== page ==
Keishing's life, a statement of faith in democratic system

Keishing's life, a statement of faith in democratic system

He comes straight from the epicenter of longest-run secessionist insurgency of India. Yet his life has so far been a statement of faith in democratic system of the country.

Roaring applause reverberated through the imposing dome of the Central Hall of the Parliament Building, as Rishang Keishing was felicitated by President Pratibha Patil on the occasion of the 60th anniversary of the sanctum sanctorum of democracy in India.

Keishing was a member of the first Lok Sabha that had its first sitting on May 13 in 1952. The 92-year-old has not yet retired though. He is still a parliamentarian – now a member of the Rajya Sabha, which too had met first on this day six decades ago.

Also felicitated on Sunday were Kandala Subramanyam and K Mohan Rao of Andhra Pradesh and Resham Lal Jangde of Chhattisgarh – all members of the first Lok Sabha. Keishing however stood out among the four, as he was the lone surviving link between the first and current Parliaments.

Keishing, a Thangkhul Naga, was born at Ukhrul in Manipur on October 25, 1920. He shares his birthplace, which has also been his political turf over the past six decades, with another well-known personality – Thuingelang Muivah, the chief of the National Socialist Council of Nagalim (Isak-Muivah), which now leads the six-decade-long armed rebellion by the Nagas.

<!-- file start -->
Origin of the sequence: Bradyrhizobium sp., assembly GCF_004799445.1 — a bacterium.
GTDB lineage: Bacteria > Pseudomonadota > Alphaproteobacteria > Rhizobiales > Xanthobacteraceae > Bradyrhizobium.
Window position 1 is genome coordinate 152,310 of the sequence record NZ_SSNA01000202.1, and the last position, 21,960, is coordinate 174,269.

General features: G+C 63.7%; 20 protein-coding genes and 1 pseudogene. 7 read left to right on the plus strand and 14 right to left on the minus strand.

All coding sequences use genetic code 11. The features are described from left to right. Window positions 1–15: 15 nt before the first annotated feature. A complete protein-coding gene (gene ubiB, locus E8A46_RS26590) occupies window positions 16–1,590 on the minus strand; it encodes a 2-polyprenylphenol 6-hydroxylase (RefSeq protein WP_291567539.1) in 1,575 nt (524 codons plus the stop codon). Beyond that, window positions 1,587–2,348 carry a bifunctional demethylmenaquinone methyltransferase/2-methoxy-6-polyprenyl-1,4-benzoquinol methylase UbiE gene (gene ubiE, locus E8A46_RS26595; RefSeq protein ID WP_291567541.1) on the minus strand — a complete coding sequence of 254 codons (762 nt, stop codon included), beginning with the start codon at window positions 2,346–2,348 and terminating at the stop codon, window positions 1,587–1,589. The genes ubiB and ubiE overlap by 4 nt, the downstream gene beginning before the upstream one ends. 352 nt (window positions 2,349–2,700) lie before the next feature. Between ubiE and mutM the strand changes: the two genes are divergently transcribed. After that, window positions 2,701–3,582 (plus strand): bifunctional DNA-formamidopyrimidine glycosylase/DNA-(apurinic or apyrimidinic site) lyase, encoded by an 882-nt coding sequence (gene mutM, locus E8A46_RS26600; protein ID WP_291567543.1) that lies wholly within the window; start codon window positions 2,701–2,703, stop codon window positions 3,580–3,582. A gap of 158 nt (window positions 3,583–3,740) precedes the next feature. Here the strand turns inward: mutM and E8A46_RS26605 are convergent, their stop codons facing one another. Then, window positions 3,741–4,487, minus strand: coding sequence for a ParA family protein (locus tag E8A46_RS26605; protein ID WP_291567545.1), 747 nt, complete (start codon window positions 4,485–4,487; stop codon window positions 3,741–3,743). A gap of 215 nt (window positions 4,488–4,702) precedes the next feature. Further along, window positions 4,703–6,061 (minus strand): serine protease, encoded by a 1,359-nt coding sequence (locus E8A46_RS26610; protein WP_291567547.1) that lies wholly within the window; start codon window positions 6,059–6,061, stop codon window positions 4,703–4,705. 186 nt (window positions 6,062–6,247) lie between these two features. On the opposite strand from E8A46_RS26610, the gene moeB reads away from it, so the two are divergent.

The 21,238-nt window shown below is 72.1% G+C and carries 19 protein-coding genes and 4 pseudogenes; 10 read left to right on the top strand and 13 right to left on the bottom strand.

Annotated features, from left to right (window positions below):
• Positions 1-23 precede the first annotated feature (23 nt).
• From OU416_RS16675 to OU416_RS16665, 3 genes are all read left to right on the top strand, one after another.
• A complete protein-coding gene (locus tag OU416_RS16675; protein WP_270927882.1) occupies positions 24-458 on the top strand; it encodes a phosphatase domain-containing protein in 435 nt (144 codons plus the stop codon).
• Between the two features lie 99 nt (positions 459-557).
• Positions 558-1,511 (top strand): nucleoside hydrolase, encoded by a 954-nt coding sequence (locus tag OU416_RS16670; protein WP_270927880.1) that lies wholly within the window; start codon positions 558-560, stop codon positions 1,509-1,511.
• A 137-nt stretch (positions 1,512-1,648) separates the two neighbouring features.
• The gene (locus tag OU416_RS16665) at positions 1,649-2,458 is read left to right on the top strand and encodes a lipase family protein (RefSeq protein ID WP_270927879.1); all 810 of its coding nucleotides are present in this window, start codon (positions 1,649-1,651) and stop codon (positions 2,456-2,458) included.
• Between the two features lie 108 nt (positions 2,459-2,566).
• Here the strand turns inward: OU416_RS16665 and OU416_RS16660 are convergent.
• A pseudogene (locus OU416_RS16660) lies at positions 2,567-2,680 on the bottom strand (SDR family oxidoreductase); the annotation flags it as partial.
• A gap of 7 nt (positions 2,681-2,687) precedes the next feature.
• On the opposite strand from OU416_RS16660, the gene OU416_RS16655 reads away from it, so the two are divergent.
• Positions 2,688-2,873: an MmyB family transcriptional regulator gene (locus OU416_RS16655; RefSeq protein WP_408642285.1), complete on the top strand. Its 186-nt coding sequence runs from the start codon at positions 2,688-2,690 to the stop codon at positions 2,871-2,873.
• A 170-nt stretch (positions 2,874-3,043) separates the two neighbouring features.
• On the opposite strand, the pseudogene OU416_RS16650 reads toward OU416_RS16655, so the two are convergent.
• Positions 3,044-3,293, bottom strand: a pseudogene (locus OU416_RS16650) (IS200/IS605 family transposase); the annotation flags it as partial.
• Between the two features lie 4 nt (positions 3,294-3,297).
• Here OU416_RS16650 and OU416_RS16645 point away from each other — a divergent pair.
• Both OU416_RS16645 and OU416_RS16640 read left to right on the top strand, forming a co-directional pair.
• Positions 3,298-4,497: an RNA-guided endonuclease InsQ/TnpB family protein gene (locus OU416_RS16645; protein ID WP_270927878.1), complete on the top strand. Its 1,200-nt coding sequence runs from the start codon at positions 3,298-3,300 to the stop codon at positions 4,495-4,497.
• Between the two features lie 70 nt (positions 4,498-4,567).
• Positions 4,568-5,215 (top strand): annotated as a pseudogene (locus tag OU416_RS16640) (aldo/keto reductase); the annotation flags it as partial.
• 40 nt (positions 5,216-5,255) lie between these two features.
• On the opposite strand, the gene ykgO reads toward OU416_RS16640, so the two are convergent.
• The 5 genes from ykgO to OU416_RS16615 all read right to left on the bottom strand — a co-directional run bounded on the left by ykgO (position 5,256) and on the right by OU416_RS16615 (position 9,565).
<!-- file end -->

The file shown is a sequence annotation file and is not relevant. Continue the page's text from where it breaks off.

But Keishing and Muivah do not share anything more than their roots. Muivah, despite more-than-a-decade long peace-process between the Centre and NSCN (IM), still maintains that Naga areas – Nagaland as well as parts of Manipur, Arunachal Pradesh and Assam – had never been a part of India. Keishing, on the other hand, has been unflinchingly faithful to the Constitution of India all through his political career – as Member of Legislative Assembly of Manipur, Chief Minister of the State and of course as Member of Parliament.

Before entering into ceasefire agreement with the Union Government, the NSCN (IM) had made several attempts on his life. He survived all though. After the peace-parleys went underway in late 1990s, the NSCN (IM) changed tack and its tacit campaign during 2002 assembly polls in Manipur ensured Keishing’s defeat in his home-turf Phungyar.

Keishing has since long been in favour of dialogues to end insurgency. He recalls stopping the then Prime Minister Jawahar Lal Nehru in the corridor of Parliament in early 1950s and requesting him to have talks with Angami Zapu Phizo, the patriarch of Naga insurgency who had then just floated the Naga National Council to launch the rebellion against India. “Panditji was angry and did not want to talk with secessionists. But then he told me to tell Phizo to talk to the then Home Minister first,” recalled Keishing, who was elected to the first LS as a candidate of the Praja Socialist Party and later joined the Congress. 

PM Manmohan Singh, Vice President Hamid Ansari and Lok Sabha Speaker Meira Kumar joined President to felicitate Keishing on Sunday. The veteran MP walked down the memory lane and recalled a meeting he had as CM of Manipur with Singh, the then Deputy Chairman of the Planning Commission, sometime in mid-1980s. 

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